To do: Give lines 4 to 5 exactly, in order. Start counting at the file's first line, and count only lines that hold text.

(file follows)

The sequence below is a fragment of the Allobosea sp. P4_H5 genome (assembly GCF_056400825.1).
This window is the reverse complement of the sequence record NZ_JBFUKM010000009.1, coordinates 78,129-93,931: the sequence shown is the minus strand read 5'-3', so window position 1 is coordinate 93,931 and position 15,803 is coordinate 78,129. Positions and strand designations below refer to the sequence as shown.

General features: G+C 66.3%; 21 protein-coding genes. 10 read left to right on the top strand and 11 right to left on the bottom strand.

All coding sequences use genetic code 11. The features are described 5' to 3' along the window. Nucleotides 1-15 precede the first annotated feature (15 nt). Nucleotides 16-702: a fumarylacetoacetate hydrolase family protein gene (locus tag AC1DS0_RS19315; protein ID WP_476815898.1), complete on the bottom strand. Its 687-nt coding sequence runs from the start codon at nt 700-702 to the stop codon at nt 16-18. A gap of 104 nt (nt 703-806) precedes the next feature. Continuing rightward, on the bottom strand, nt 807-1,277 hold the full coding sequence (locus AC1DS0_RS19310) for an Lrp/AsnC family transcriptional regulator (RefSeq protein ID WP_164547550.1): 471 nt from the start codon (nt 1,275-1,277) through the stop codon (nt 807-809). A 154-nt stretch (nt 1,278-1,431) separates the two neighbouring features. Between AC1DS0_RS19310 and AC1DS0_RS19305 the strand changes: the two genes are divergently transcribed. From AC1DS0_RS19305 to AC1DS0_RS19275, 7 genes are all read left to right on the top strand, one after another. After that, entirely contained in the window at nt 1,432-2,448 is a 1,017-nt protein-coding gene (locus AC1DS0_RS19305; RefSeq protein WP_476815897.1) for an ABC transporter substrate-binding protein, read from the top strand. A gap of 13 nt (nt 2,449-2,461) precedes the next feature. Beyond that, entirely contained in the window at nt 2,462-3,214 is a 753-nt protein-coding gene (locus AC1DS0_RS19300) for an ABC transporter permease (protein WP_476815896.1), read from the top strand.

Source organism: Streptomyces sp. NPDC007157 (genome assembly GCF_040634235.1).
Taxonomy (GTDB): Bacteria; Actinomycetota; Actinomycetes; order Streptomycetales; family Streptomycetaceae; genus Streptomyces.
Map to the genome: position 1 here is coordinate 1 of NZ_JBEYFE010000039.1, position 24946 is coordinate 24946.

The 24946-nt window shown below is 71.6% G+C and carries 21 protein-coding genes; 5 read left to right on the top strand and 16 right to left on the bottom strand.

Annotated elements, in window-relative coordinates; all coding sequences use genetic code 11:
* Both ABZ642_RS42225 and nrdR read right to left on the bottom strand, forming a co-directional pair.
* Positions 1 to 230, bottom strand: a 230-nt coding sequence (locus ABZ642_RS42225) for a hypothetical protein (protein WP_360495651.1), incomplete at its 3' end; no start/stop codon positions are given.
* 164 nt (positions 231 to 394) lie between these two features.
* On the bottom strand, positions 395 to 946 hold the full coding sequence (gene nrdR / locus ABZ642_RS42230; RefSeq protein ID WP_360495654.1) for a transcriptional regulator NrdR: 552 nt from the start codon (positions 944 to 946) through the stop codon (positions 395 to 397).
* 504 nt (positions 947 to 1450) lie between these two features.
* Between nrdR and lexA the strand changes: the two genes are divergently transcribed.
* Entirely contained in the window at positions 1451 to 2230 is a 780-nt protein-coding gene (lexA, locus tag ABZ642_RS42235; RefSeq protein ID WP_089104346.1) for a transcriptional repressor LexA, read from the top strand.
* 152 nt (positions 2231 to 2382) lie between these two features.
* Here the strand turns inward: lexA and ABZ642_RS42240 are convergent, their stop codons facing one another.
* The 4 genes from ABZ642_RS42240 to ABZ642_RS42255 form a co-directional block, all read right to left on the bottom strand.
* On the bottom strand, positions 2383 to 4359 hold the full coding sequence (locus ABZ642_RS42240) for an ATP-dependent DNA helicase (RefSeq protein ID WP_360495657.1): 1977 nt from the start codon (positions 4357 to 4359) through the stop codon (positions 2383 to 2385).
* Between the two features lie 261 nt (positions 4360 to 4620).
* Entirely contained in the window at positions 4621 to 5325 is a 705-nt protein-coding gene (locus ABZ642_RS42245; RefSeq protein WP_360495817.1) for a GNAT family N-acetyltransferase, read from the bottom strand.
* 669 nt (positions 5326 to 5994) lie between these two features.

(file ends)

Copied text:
All coding sequences use genetic code 11. The features are described 5' to 3' along the window. Nucleotides 1-15 precede the first annotated feature (15 nt). Nucleotides 16-702: a fumarylacetoacetate hydrolase family protein gene (locus tag AC1DS0_RS19315; protein ID WP_476815898.1), complete on the bottom strand. Its 687-nt coding sequence runs from the start codon at nt 700-702 to the stop codon at nt 16-18. A gap of 104 nt (nt 703-806) precedes the next feature. Continuing rightward, on the bottom strand, nt 807-1,277 hold the full coding sequence (locus AC1DS0_RS19310) for an Lrp/AsnC family transcriptional regulator (RefSeq protein ID WP_164547550.1): 471 nt from the start codon (nt 1,275-1,277) through the stop codon (nt 807-809). A 154-nt stretch (nt 1,278-1,431) separates the two neighbouring features. Between AC1DS0_RS19310 and AC1DS0_RS19305 the strand changes: the two genes are divergently transcribed. From AC1DS0_RS19305 to AC1DS0_RS19275, 7 genes are all read left to right on the top strand, one after another. After that, entirely contained in the window at nt 1,432-2,448 is a 1,017-nt protein-coding gene (locus AC1DS0_RS19305; RefSeq protein WP_476815897.1) for an ABC transporter substrate-binding protein, read from the top strand. A gap of 13 nt (nt 2,449-2,461) precedes the next feature. Beyond that, entirely contained in the window at nt 2,462-3,214 is a 753-nt protein-coding gene (locus AC1DS0_RS19300) for an ABC transporter permease (protein WP_476815896.1), read from the top strand.

Source organism: Streptomyces sp. NPDC007157 (genome assembly GCF_040634235.1).